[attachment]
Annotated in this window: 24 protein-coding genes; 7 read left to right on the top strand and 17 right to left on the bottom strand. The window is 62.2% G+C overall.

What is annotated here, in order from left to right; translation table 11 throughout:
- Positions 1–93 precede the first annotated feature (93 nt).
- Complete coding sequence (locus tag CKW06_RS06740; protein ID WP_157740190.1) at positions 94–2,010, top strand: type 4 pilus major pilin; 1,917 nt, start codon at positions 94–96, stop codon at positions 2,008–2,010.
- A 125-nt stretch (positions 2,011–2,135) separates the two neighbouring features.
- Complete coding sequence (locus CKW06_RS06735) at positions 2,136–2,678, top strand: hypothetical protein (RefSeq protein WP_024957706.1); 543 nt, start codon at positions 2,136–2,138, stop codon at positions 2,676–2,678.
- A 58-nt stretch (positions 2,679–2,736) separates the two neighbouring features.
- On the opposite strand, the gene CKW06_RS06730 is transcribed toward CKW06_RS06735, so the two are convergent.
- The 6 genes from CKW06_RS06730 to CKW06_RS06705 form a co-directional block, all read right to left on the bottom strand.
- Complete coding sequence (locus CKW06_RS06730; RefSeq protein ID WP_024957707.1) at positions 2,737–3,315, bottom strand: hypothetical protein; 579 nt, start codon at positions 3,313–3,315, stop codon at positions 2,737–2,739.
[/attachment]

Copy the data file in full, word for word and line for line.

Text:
Annotated in this window: 24 protein-coding genes; 7 read left to right on the top strand and 17 right to left on the bottom strand. The window is 62.2% G+C overall.

What is annotated here, in order from left to right; translation table 11 throughout:
- Positions 1–93 precede the first annotated feature (93 nt).
- Complete coding sequence (locus tag CKW06_RS06740; protein ID WP_157740190.1) at positions 94–2,010, top strand: type 4 pilus major pilin; 1,917 nt, start codon at positions 94–96, stop codon at positions 2,008–2,010.
- A 125-nt stretch (positions 2,011–2,135) separates the two neighbouring features.
- Complete coding sequence (locus CKW06_RS06735) at positions 2,136–2,678, top strand: hypothetical protein (RefSeq protein WP_024957706.1); 543 nt, start codon at positions 2,136–2,138, stop codon at positions 2,676–2,678.
- A 58-nt stretch (positions 2,679–2,736) separates the two neighbouring features.
- On the opposite strand, the gene CKW06_RS06730 is transcribed toward CKW06_RS06735, so the two are convergent.
- The 6 genes from CKW06_RS06730 to CKW06_RS06705 form a co-directional block, all read right to left on the bottom strand.
- Complete coding sequence (locus CKW06_RS06730; RefSeq protein ID WP_024957707.1) at positions 2,737–3,315, bottom strand: hypothetical protein; 579 nt, start codon at positions 3,313–3,315, stop codon at positions 2,737–2,739.